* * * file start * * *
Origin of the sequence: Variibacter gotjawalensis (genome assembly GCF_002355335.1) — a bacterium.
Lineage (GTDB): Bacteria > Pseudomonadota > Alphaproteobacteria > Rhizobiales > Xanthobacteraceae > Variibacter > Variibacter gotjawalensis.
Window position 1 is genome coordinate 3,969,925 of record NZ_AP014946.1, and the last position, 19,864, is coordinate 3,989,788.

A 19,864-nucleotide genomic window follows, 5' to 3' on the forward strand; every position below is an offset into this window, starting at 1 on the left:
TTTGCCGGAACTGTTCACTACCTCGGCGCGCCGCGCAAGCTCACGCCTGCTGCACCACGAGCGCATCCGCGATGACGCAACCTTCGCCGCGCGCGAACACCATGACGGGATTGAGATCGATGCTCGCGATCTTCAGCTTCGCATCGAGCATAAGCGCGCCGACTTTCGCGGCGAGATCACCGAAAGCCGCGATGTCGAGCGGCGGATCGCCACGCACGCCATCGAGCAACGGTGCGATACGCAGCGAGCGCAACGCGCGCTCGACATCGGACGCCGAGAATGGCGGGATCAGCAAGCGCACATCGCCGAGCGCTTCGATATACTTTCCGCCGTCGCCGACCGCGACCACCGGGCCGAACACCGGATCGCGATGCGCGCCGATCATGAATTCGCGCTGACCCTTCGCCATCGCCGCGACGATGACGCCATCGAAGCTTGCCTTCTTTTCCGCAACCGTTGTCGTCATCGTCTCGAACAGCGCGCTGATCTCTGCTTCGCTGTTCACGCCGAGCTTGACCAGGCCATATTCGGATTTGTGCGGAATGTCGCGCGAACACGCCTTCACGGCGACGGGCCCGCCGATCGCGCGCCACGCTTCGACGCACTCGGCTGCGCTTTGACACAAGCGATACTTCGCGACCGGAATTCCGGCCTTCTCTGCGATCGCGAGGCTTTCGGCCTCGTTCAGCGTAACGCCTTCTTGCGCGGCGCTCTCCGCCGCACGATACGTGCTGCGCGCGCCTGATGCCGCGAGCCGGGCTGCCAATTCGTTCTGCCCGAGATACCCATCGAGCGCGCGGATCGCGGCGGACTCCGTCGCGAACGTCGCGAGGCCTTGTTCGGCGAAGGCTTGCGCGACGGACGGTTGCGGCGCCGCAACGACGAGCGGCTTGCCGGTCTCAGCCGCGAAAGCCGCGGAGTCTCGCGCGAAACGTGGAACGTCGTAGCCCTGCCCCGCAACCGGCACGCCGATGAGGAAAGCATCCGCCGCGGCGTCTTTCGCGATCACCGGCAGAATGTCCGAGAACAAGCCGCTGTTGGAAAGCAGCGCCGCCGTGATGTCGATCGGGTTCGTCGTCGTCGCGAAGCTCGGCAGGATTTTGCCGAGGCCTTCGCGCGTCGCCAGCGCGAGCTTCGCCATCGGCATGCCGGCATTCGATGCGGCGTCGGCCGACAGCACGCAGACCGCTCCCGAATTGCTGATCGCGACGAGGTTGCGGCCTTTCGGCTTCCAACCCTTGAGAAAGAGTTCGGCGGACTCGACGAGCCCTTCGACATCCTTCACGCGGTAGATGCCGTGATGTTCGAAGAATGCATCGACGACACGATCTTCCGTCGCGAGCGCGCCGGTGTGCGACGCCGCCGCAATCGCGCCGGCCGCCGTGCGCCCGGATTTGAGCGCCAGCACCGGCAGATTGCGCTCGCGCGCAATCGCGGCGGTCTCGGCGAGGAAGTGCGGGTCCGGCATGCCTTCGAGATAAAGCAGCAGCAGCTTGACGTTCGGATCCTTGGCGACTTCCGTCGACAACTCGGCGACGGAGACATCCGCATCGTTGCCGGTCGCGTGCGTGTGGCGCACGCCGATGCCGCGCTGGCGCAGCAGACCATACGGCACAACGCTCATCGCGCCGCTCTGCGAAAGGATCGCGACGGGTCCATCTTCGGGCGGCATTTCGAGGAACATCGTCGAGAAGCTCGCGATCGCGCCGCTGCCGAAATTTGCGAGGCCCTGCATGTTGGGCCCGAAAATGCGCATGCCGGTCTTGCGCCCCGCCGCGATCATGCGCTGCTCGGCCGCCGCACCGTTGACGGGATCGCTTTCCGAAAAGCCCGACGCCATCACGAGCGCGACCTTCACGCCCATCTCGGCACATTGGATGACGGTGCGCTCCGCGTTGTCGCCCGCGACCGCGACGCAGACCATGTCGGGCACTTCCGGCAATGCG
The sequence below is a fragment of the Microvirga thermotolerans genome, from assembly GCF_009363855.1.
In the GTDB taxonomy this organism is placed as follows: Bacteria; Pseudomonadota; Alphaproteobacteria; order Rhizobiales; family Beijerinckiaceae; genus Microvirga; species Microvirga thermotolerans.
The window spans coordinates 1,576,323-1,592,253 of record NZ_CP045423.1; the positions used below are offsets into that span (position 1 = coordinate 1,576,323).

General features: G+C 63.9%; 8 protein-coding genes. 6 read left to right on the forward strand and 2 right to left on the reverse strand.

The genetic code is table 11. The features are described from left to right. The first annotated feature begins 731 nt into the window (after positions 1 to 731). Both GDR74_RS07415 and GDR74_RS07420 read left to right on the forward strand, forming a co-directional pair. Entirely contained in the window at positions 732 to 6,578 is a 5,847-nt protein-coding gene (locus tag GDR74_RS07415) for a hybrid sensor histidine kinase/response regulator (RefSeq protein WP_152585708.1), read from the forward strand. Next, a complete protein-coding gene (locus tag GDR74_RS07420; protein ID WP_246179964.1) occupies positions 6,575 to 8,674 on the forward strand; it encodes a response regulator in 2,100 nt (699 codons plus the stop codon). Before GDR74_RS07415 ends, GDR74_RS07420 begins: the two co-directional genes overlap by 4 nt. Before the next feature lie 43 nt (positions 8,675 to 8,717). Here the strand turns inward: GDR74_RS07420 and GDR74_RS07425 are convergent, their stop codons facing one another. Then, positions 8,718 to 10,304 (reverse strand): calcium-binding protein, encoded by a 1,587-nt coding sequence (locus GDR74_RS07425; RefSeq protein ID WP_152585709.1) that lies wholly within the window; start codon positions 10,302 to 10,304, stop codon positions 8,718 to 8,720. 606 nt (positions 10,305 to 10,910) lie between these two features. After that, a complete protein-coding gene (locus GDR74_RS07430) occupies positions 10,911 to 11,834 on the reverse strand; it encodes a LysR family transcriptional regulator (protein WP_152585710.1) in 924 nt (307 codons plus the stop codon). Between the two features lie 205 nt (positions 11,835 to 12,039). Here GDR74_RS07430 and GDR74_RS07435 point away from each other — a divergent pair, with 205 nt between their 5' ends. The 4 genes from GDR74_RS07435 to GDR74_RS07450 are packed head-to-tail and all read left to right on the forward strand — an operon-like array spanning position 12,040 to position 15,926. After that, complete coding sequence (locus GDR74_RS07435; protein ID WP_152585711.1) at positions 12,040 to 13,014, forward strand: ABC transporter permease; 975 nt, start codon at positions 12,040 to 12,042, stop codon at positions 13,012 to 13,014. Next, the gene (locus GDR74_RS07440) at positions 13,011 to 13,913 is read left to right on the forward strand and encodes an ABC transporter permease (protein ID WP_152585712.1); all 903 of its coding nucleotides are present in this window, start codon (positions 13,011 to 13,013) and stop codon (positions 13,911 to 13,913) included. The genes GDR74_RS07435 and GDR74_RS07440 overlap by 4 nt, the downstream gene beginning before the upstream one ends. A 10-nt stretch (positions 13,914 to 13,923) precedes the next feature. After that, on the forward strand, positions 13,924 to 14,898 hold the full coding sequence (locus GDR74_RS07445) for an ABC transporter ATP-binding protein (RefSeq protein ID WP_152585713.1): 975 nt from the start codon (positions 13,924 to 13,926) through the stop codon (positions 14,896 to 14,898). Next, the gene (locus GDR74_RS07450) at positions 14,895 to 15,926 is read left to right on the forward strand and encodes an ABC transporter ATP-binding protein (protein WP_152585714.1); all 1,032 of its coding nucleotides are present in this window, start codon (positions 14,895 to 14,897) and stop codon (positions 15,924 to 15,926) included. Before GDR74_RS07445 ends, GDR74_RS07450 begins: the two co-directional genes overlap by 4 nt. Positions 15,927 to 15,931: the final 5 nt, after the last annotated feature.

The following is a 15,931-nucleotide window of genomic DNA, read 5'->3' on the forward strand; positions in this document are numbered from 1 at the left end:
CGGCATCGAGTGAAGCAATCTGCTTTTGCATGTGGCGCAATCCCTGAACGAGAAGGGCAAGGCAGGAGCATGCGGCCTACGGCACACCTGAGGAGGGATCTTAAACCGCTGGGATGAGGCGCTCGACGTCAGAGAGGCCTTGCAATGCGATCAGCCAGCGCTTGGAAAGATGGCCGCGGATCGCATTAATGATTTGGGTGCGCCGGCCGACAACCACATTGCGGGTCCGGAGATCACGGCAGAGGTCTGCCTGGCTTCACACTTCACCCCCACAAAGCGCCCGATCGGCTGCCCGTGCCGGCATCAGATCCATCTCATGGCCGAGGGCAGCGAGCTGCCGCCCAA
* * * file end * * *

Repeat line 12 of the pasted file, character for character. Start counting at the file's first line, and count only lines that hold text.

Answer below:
CGGCATCGAGTGAAGCAATCTGCTTTTGCATGTGGCGCAATCCCTGAACGAGAAGGGCAAGGCAGGAGCATGCGGCCTACGGCACACCTGAGGAGGGATCTTAAACCGCTGGGATGAGGCGCTCGACGTCAGAGAGGCCTTGCAATGCGATCAGCCAGCGCTTGGAAAGATGGCCGCGGATCGCATTAATGATTTGGGTGCGCCGGCCGACAACCACATTGCGGGTCCGGAGATCACGGCAGAGGTCTGCCTGGCTTCACACTTCACCCCCACAAAGCGCCCGATCGGCTGCCCGTGCCGGCATCAGATCCATCTCATGGCCGAGGGCAGCGAGCTGCCGCCCAA